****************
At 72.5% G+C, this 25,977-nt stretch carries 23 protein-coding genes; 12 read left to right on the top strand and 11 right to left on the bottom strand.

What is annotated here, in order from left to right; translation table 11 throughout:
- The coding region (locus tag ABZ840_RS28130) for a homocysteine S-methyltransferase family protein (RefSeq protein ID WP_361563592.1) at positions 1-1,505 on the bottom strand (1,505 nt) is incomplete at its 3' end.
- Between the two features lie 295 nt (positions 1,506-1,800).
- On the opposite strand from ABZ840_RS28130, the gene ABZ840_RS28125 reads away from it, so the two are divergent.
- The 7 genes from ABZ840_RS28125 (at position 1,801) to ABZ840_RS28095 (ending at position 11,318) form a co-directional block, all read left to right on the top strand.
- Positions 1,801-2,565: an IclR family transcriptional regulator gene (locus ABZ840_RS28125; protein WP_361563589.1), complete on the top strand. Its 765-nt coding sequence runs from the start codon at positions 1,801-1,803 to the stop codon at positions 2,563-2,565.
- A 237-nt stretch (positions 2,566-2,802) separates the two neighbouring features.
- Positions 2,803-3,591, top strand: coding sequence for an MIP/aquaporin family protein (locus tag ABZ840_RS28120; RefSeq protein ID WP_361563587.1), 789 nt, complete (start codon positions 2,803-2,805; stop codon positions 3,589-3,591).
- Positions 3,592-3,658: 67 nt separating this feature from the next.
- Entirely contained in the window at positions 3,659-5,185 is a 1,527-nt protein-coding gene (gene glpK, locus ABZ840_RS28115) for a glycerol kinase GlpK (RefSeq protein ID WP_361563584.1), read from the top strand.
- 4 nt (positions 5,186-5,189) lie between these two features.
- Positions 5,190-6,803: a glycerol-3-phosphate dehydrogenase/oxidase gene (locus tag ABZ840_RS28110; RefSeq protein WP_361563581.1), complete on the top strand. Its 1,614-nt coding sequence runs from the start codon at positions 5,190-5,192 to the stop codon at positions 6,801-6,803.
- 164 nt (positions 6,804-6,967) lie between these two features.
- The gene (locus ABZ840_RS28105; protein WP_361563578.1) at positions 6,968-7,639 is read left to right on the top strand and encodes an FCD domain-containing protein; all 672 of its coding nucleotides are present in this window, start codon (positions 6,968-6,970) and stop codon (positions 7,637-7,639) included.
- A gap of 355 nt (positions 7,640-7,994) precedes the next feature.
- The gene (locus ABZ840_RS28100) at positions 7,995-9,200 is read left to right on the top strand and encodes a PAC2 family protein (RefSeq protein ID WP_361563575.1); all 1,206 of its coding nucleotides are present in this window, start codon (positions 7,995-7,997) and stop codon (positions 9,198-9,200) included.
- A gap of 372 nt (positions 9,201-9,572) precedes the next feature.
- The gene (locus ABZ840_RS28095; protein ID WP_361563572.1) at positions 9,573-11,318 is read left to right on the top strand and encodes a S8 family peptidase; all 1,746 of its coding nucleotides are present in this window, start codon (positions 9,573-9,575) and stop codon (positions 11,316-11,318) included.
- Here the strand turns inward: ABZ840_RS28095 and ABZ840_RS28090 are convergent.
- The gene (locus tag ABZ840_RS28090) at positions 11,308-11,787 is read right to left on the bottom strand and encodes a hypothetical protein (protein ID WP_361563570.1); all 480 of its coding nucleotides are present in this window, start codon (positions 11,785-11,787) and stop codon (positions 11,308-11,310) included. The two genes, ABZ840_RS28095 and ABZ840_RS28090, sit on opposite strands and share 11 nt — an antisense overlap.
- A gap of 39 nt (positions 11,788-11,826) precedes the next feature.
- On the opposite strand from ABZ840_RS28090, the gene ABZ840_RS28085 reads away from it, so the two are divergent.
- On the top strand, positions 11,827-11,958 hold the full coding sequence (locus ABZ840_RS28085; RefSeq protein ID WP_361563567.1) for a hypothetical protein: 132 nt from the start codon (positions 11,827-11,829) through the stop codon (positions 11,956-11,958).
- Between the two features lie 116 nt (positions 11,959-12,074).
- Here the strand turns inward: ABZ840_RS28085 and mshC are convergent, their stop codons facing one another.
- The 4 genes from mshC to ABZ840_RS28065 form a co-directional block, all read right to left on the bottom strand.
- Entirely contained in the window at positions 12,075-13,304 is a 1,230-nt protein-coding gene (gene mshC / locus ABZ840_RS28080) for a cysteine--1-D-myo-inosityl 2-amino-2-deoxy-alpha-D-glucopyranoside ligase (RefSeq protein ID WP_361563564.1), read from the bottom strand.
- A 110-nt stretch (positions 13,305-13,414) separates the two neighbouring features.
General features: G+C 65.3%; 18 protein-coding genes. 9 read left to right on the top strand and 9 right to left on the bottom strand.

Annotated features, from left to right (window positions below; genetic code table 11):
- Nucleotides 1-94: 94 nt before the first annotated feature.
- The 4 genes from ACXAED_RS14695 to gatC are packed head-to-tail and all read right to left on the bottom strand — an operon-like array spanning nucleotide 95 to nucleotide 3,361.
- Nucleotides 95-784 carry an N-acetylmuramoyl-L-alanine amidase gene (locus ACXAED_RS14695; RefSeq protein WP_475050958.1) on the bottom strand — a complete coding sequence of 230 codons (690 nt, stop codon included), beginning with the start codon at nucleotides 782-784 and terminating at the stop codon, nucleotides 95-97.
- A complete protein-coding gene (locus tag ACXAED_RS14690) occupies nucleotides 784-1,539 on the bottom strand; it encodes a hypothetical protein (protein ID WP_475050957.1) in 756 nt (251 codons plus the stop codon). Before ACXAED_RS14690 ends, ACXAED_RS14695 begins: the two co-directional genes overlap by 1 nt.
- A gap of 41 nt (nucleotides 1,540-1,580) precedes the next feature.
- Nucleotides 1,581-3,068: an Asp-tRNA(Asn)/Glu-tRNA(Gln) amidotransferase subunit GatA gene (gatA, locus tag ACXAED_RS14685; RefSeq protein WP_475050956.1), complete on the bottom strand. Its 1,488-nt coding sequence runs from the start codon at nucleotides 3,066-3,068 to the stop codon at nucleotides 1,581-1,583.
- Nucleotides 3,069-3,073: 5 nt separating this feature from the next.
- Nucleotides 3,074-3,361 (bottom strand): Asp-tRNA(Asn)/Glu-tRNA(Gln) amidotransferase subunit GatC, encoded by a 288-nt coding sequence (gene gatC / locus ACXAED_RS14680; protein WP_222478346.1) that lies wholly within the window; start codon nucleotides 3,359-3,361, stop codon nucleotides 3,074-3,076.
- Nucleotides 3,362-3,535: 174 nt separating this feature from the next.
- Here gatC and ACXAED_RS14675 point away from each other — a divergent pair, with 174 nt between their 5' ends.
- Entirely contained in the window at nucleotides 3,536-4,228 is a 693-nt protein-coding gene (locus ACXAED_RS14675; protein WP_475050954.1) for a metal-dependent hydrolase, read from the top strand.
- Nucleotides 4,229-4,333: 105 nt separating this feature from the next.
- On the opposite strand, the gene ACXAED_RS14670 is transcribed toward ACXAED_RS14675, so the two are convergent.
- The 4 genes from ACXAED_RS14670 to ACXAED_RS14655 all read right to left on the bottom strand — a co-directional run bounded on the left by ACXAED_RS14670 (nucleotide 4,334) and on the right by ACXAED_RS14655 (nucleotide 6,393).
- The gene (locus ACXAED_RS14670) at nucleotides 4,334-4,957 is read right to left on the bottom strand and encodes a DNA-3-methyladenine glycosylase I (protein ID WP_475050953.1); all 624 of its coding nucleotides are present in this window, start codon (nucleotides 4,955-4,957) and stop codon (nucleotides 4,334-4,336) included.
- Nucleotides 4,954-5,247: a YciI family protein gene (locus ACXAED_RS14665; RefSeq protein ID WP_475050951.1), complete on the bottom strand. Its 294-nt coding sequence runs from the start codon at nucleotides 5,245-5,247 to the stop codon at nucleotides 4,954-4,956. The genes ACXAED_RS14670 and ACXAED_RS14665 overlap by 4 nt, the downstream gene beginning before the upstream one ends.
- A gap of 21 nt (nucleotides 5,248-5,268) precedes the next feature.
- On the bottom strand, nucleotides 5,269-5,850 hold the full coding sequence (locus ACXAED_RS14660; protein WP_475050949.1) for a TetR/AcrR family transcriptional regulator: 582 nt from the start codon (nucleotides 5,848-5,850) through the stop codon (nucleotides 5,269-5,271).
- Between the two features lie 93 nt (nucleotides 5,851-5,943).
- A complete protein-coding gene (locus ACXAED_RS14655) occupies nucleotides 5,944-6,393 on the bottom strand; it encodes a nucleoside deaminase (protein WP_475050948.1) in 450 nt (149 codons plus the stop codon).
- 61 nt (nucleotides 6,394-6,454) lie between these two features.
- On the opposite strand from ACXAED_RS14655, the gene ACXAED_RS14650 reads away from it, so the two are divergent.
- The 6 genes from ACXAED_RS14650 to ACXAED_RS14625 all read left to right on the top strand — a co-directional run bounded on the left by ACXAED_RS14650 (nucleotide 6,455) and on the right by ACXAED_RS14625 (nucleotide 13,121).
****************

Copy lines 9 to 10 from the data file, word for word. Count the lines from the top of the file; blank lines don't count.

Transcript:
- Positions 2,803-3,591, top strand: coding sequence for an MIP/aquaporin family protein (locus tag ABZ840_RS28120; RefSeq protein ID WP_361563587.1), 789 nt, complete (start codon positions 2,803-2,805; stop codon positions 3,589-3,591).
- Positions 3,592-3,658: 67 nt separating this feature from the next.